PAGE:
Archive for the ‘Symptoms’ Category

 


 

Editor’s note: Promising research published January 8, 2007 shows that adequate levels of vitamin D in the elderly are important to maintain cognitive function or thinking skills that include use of language, awareness, social skills, math ability, memory, reasoning, judgment, intellect, learning, and imagination. This study is called a retrospective review because the researchers did not actually examine anyone. Instead they reviewed data from records of 32 older adults who had been examined for memory (more…)


 

Editor’s note: In this case report of infants with severe malabsorption from celiac disease, the treating physicians found copper deficiencies based on blood studies that showed severe low copper levels and white blood cell count.  Treatment required copper supplementation in addition to the gluten-free diet.  Normally, in the last few months of gestation, an infant  stores a large amount of copper in their liver.  This storage must last about 6 months because infants must derive their nourishment from copper-poor milk.  This case report shows dramatically the terrible effect of malabsorption coupled with a naturally occurring huge demand for copper that could not be satisfied through digestion. (more…)

 

 Editors’ note: This study investigating the value and safety of Candin for clinical use in children demonstrated effectiveness and safety.  Candin is a reagent or skin test for sensitivity to Candida albicans, a yeast microorganism that can cause infection.  The study recommends using Candin in combination with other reagents in infants with anergy to see if they react to antigens other than Candida albicans.  Anergy is described in Taber’s Cyclopedic Medical Dictionary as the impaired or absent ability to react to common antigens administered through skin testing. Antigens are markers on the surface of cells that stimulate production of antibodies.  In this study, Candin was tested at the same time as a skin test for tuberculosis (purified protein derivative tuberculosis) for comparison of results. (more…)

Cleo Libonati, RN, BSN

Understanding and treating calcium deficiency in celiac disease

August 18th, 2010 by Cleo Libonati, RN, BSN

Calcium is the most abundant mineral in the body. About 99% of this essential nutrient is contained in bones and teeth with the rest being in blood and other tissues. Calcium is needed for strong bones and teeth and for nerve conduction, muscle contraction, heart muscle function, blood pressure regulation, glycogen to glucose conversion, initiation of blood clotting, many hormone actions, many enzyme activities and making acetylcholine, an important chemical for nerve transmission. Calcium plays a part in the prevention of colon cancer.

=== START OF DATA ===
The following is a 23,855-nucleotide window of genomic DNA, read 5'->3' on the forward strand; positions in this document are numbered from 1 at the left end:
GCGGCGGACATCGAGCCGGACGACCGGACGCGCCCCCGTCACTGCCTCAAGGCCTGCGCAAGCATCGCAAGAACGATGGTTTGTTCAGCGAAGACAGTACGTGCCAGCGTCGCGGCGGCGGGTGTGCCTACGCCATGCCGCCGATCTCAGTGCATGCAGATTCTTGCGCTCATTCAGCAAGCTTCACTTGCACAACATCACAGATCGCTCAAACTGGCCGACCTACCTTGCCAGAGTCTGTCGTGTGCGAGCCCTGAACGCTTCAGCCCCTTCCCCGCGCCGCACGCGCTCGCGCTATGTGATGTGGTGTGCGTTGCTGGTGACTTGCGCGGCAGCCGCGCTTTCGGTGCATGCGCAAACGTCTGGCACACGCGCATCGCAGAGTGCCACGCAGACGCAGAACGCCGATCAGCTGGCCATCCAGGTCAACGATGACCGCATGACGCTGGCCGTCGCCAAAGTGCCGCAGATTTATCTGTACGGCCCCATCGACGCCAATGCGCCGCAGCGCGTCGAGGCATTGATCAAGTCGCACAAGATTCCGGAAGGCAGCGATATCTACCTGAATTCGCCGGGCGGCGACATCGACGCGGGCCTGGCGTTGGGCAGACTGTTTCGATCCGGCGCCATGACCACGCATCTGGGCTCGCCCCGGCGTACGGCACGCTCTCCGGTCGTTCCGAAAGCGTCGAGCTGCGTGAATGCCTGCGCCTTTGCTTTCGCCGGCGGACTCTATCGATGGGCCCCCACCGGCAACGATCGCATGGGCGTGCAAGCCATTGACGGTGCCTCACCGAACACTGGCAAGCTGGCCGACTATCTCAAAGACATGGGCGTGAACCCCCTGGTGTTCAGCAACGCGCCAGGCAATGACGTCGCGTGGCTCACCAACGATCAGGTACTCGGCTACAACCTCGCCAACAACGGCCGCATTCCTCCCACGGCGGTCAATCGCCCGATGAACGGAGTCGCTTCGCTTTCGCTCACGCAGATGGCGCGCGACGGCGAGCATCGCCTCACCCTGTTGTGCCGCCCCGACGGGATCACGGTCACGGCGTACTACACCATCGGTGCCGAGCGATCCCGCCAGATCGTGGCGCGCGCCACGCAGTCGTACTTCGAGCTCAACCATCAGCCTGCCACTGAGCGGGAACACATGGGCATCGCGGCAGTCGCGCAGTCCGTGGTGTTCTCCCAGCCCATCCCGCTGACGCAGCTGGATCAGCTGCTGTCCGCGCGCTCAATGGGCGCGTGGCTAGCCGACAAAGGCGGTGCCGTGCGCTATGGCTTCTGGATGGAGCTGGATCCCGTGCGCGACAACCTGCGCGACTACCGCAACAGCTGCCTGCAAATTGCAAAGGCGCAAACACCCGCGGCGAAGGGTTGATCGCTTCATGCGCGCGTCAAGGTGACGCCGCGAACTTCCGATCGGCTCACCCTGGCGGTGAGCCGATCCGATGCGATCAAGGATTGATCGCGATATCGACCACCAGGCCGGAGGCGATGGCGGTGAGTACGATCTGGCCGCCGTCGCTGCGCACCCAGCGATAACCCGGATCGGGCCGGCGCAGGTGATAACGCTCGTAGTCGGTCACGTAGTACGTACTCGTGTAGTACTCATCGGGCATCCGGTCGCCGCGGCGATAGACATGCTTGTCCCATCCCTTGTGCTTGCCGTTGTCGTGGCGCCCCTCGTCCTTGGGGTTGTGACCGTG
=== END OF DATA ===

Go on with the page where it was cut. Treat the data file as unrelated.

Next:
Most importantly, calcium opposes phosphorus as a buffer to maintain the acid-alkaline balance of the blood and is critical for milk production in the nursing of infants.

Calcium absorption in the small intestine is complex and has specific requirements.  (more…)

Cleo Libonati, RN, BSN

Understanding Riboflavin (Vitamin B2) Deficiency in Celiac Disease

August 11th, 2010 by Cleo Libonati, RN, BSN

Riboflavin is a micronutrient, also known as Vitamin B2, which performs many important functions in the body. Riboflavin is a water-soluble vitamin that releases energy from carbohydrates, amino acids, and lipids. It plays a key role in specific amino acid production and provides antioxidant protection. Riboflavin is essential for growth and production of red blood cells and maintaining healthy skin, eyes, hair, and nervous system.

Riboflavin Deficiency

More than 34% of Americans get less than the RDA because, unlike other vitamins, riboflavin is not found in many foods.

Riboflavin depletion and/or deficiency is common before starting the gluten-free diet treatment. It frequently results from malabsorption due to damage to the small intestinal lining, but can also be depleted by excretion through diarrhea, excessive sweating or excessive urination. It is important to note that riboflavin deficiency can result from low serum proteins, which is a common occurrence in untreated celiac disease.

When riboflavin deficiency appears after starting the gluten-free diet, it is usually due to (more…)